LEWIS & CLARK EXPEDITION 200 YEARS AGO 12/03/1804

The father of the Mandan who was killed in the hunting party incident visits Fort Mandan. He gives the captains some dried squash and pemmican, probably in gratitude for their willingness to avenge his son's death. The captains return the favor by offering presents to the man, who seems very happy with the recognition.

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WINTERIZING THE GARDEN

Gardeners need to put their gardens to bed for winter. Flowers and vegetables whose foliage has begun to brown and shrivel should generally be removed before winter. Removing the spent foliage is an excellent way to reduce the chance for fungi and insect pests to over winter.

Herbaceous perennials should be cut back to just above the crown of the plant, the place where the stems join the roots. Annual plants should be completely removed from the garden. Plant refuse can be composted to recycle into organic matter to add to the garden soil next year.

Ornamental grasses provide winter interest in their dried state. In areas where the soil is prone to erosion by wind or water, leaving the dead stems can help hold soil in place. In these cases, plants can be left until later winter or early spring. Make sure to cut back the dead stems before the new foliage comes up.

Pruning of trees and shrubs is generally best left until late winter or spring for most plants. Pruning in fall will leave the cut stems vulnerable to further dieback at the cuts, and, in some years, may encourage buds to sprout during mild weather. Dead or damaged limbs can be removed any time.

Clean up of fallen tree leaves may be needed, especially around mature, large-leaved trees, such as maple, oak and sycamore. But autumn leaves can easily be turned into valuable, soil-enhancing organic matter. Dry leaves can be plowed or tilled under in the vegetable or annual flower beds, in fall, to provide a source of organic matter. Shredding the leaves first will speed the breakdown, so that the leaves will not be visible by spring. Be sure to mix the leaves into the soil, rather than leaving them on top through the winter, to avoid keeping the soil too cold and wet to work in the spring. Tree leaves can be recycled directly on the lawn. Use your power mower or shredder/vacuum to break dry leaves up into smaller pieces. A mulching blade on the mower will speed this process, but even a standard blade will do an adequate job. For large leaves like maple and sycamore, it may take several passes to get a finely shredded product. Once the leaves are pulverized, they will break down quickly. A fall application of nitrogen fertilizer (about 1 pound of nitrogen per 1,000 square feet) will help speed decomposition of the leaves and also will benefit the grass plants.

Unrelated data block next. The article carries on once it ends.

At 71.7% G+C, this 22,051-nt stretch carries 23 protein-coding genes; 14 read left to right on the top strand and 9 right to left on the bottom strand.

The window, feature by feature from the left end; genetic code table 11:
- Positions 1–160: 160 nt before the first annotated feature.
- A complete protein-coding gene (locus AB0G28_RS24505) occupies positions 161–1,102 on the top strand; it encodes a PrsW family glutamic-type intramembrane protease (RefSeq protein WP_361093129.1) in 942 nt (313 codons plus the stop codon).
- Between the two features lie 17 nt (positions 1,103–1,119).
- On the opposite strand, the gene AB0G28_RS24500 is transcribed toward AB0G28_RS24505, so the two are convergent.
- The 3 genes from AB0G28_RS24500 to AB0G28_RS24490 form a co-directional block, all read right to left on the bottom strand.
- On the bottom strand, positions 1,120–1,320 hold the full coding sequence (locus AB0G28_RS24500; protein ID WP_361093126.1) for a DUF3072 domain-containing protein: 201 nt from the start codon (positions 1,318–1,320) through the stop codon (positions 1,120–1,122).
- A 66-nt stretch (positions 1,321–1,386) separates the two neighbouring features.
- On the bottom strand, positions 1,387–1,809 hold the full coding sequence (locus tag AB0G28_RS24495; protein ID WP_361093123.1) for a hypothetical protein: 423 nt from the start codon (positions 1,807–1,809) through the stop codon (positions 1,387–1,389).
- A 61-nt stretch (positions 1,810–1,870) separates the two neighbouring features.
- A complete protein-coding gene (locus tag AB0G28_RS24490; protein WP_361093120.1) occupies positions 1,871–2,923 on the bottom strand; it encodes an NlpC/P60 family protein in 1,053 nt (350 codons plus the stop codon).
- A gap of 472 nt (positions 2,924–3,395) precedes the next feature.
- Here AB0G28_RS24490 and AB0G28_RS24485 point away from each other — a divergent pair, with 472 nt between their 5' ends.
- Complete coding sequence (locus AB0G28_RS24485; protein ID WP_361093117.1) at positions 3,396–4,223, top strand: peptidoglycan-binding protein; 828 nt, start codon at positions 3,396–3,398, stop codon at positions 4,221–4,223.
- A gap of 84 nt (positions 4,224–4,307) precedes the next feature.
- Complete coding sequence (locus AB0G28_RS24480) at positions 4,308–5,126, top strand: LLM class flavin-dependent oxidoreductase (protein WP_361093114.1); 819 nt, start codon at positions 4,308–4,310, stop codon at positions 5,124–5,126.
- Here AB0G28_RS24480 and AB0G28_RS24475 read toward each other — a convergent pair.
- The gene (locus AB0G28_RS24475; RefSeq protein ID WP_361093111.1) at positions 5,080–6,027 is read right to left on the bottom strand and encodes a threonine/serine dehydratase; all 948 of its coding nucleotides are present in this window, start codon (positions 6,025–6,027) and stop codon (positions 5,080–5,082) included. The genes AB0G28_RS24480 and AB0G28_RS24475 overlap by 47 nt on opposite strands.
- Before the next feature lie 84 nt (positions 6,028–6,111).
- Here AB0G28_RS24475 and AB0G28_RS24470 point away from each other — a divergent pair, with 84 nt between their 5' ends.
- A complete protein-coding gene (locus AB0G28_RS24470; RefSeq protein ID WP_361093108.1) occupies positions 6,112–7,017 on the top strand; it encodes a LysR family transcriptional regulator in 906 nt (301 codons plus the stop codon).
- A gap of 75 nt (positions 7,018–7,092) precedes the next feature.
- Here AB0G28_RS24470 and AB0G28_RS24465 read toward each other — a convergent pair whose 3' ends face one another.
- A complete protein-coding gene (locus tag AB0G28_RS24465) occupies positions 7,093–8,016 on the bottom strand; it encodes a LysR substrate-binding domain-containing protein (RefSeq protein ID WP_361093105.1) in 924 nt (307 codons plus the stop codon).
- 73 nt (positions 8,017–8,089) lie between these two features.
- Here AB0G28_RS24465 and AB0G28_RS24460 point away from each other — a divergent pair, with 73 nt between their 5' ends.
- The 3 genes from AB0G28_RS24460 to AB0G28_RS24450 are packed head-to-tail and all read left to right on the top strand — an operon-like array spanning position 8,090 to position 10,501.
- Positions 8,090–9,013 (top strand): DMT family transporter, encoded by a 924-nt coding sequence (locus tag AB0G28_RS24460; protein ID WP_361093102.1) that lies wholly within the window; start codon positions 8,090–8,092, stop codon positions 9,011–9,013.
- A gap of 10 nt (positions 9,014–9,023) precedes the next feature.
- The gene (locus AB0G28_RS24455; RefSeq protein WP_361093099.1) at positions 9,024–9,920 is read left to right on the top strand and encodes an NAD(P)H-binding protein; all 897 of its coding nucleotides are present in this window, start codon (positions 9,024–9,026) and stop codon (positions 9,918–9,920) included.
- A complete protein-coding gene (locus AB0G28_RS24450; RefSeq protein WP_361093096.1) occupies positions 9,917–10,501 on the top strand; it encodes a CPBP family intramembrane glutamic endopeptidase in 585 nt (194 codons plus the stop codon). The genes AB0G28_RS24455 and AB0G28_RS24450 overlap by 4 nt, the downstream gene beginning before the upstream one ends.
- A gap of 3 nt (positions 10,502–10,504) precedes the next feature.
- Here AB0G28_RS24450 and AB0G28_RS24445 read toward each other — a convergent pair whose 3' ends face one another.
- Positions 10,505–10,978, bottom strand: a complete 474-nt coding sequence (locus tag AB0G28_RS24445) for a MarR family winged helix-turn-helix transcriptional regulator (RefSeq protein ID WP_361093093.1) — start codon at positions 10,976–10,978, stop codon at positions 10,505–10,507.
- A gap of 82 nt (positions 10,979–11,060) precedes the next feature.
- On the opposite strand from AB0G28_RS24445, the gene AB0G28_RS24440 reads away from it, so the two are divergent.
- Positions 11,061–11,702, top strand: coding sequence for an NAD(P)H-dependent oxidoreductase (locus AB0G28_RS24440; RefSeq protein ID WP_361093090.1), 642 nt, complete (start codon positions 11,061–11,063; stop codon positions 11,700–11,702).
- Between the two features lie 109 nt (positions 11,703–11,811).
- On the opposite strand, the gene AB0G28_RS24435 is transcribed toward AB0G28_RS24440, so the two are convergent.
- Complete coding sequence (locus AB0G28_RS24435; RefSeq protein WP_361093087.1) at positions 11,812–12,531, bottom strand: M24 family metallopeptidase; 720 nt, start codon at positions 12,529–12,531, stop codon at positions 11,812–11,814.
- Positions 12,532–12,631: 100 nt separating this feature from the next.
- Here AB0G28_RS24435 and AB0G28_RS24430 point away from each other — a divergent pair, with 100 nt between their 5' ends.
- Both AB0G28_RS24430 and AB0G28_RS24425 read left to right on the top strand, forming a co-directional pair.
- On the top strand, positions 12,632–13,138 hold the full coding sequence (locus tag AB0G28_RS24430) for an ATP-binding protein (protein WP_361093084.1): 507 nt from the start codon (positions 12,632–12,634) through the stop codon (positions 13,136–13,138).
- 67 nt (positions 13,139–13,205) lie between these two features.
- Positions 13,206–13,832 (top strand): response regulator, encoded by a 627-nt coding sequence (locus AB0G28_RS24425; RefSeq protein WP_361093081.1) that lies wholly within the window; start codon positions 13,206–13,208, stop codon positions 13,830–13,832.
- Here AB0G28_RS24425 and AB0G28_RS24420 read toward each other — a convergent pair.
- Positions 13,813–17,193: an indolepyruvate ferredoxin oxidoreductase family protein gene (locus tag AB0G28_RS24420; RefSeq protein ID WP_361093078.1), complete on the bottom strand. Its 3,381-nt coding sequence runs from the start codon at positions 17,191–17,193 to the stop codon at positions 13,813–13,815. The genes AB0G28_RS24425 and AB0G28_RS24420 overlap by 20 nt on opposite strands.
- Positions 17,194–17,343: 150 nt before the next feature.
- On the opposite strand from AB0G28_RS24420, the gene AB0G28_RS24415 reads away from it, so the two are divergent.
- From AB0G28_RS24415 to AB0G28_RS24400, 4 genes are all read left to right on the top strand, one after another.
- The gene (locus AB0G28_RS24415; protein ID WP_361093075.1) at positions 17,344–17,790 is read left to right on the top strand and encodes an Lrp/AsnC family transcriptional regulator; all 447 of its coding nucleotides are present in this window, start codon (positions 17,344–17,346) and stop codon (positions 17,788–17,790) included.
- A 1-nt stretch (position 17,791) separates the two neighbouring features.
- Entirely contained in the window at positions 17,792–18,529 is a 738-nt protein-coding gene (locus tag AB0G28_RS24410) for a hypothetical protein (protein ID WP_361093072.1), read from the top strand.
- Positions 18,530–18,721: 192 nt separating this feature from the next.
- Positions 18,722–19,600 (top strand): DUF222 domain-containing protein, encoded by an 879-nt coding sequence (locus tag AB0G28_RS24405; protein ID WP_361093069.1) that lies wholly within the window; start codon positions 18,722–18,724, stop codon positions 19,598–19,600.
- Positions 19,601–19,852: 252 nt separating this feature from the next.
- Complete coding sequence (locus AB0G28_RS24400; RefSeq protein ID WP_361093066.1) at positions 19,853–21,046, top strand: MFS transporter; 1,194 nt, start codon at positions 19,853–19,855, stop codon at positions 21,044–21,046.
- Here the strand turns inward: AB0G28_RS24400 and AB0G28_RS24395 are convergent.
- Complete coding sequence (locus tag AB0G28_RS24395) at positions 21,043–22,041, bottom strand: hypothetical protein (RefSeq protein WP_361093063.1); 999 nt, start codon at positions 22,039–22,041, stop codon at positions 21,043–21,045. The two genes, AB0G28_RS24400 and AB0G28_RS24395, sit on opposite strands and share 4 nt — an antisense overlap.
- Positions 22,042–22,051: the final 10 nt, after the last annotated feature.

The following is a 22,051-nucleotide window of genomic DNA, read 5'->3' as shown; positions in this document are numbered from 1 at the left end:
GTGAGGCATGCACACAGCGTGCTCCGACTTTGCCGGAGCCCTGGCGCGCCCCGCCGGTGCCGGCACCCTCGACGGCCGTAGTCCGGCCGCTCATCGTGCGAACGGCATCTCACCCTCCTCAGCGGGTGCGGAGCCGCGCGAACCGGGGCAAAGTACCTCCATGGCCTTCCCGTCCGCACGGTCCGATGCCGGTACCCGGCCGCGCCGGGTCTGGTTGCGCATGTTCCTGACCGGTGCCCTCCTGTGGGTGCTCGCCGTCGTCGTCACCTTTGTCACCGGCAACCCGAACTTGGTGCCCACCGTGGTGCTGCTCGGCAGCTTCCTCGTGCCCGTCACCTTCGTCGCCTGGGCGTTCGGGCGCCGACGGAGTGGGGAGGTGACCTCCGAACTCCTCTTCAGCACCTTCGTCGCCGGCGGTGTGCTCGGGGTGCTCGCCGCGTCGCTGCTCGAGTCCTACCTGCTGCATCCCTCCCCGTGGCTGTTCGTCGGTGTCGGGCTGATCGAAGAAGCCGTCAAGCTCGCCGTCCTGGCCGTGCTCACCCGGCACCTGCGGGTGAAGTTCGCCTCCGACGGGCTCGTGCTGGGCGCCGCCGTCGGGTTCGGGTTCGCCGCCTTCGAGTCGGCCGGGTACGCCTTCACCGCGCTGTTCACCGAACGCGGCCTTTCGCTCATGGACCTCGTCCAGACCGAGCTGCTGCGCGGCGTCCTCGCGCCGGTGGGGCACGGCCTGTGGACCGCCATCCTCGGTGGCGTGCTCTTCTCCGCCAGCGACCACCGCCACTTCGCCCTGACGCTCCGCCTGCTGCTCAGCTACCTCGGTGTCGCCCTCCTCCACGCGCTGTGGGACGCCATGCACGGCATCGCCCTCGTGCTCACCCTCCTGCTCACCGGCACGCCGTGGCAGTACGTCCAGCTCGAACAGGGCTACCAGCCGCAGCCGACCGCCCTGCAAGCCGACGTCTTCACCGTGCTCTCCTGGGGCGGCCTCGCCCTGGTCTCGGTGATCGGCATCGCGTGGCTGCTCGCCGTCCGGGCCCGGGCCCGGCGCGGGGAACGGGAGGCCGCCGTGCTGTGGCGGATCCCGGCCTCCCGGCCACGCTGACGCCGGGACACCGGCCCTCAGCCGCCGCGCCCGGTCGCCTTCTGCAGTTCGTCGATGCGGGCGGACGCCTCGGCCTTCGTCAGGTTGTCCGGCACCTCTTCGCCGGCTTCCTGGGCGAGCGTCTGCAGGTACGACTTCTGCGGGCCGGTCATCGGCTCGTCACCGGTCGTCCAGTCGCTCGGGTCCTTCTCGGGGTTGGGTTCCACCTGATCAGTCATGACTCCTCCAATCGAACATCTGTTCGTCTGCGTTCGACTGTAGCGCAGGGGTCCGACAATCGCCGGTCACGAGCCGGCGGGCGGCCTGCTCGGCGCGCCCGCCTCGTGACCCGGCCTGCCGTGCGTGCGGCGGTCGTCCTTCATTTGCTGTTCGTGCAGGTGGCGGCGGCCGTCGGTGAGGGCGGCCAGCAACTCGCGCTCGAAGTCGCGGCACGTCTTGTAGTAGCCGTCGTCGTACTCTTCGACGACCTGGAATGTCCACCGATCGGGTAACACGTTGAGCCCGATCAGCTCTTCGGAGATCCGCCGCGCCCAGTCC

Fall leaves also make great composting ingredients, especially when mixed with green trimmings and grass clippings. Again, the smaller the pieces, the faster they'll break down, so shred or chop dry leaves before adding them to the compost pile. If you don't have green trimmings or grass clippings, add a source of nitrogen to the leaves, such as commercial fertilizer or dry cow, horse, sheep or poultry manure.

Last, but not least, shredded leaves can be used as a winter mulch to protect tender perennials through the coming harsh weather. Shredding the leaves will help prevent them from packing down as they get wet and smothering the plants that they are supposed to protect. To provide winter protection, apply a 3-6 inch layer of shredded leaves over the top of tender perennials after several hard freezes. The goal of winter mulch is to keep plants dormant through the winter, so it must be applied after the ground is cold and plants are fully dormant. The timing of application will vary from year to year with the weather, but generally will be appropriate sometime between the Thanksgiving and Christmas holidays.

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CHRISTMAS CACTI CARE AND MAINTENANCE

Christmas cacti is an alternative holiday gift plant. There appears to be much confusion about these unique tropical cacti regarding care, maintenance and, especially, on how to get them to re-bloom.

We typically think of cacti as being heat tolerant, but Christmas cacti will keep their blossoms longer in cooler temperatures. Keep the plant in a well-lit location away from drafts from heat vents, fireplaces or other sources of hot air. Drafts and temperature extremes can cause the flower buds to drop from the plant before they have a chance to open.